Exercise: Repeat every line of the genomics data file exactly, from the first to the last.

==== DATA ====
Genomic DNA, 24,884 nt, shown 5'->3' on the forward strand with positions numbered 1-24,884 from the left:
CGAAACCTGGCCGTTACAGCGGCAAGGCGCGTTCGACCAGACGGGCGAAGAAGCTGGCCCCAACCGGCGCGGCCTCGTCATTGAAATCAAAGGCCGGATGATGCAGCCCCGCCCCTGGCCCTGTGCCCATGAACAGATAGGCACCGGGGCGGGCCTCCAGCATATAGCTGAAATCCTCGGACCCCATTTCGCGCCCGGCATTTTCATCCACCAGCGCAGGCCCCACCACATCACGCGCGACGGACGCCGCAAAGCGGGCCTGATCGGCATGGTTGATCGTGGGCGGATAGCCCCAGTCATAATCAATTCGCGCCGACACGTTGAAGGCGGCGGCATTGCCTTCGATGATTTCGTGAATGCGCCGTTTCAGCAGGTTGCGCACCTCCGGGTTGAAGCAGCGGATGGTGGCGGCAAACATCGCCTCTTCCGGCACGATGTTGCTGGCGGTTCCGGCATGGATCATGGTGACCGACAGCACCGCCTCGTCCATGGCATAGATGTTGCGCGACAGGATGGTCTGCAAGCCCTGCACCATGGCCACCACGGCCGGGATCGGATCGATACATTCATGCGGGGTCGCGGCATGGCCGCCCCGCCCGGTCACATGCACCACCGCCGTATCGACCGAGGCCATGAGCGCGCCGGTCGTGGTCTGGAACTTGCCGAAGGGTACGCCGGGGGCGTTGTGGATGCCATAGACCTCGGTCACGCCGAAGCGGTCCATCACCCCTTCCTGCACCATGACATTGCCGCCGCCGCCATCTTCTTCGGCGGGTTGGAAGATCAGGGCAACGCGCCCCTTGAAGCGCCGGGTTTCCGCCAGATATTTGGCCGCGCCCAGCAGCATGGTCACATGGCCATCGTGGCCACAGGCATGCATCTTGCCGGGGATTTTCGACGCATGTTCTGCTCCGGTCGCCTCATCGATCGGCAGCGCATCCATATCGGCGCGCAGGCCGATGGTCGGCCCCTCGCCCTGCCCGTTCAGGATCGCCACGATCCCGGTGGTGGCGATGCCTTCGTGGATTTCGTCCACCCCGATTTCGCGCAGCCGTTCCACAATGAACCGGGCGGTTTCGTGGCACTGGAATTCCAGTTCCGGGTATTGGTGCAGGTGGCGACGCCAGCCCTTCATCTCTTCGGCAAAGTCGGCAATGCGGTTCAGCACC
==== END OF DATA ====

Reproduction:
Genomic DNA, 24,884 nt, shown 5'->3' on the forward strand with positions numbered 1-24,884 from the left:
CGAAACCTGGCCGTTACAGCGGCAAGGCGCGTTCGACCAGACGGGCGAAGAAGCTGGCCCCAACCGGCGCGGCCTCGTCATTGAAATCAAAGGCCGGATGATGCAGCCCCGCCCCTGGCCCTGTGCCCATGAACAGATAGGCACCGGGGCGGGCCTCCAGCATATAGCTGAAATCCTCGGACCCCATTTCGCGCCCGGCATTTTCATCCACCAGCGCAGGCCCCACCACATCACGCGCGACGGACGCCGCAAAGCGGGCCTGATCGGCATGGTTGATCGTGGGCGGATAGCCCCAGTCATAATCAATTCGCGCCGACACGTTGAAGGCGGCGGCATTGCCTTCGATGATTTCGTGAATGCGCCGTTTCAGCAGGTTGCGCACCTCCGGGTTGAAGCAGCGGATGGTGGCGGCAAACATCGCCTCTTCCGGCACGATGTTGCTGGCGGTTCCGGCATGGATCATGGTGACCGACAGCACCGCCTCGTCCATGGCATAGATGTTGCGCGACAGGATGGTCTGCAAGCCCTGCACCATGGCCACCACGGCCGGGATCGGATCGATACATTCATGCGGGGTCGCGGCATGGCCGCCCCGCCCGGTCACATGCACCACCGCCGTATCGACCGAGGCCATGAGCGCGCCGGTCGTGGTCTGGAACTTGCCGAAGGGTACGCCGGGGGCGTTGTGGATGCCATAGACCTCGGTCACGCCGAAGCGGTCCATCACCCCTTCCTGCACCATGACATTGCCGCCGCCGCCATCTTCTTCGGCGGGTTGGAAGATCAGGGCAACGCGCCCCTTGAAGCGCCGGGTTTCCGCCAGATATTTGGCCGCGCCCAGCAGCATGGTCACATGGCCATCGTGGCCACAGGCATGCATCTTGCCGGGGATTTTCGACGCATGTTCTGCTCCGGTCGCCTCATCGATCGGCAGCGCATCCATATCGGCGCGCAGGCCGATGGTCGGCCCCTCGCCCTGCCCGTTCAGGATCGCCACGATCCCGGTGGTGGCGATGCCTTCGTGGATTTCGTCCACCCCGATTTCGCGCAGCCGTTCCACAATGAACCGGGCGGTTTCGTGGCACTGGAATTCCAGTTCCGGGTATTGGTGCAGGTGGCGACGCCAGCCCTTCATCTCTTCGGCAAAGTCGGCAATGCGGTTCAGCACC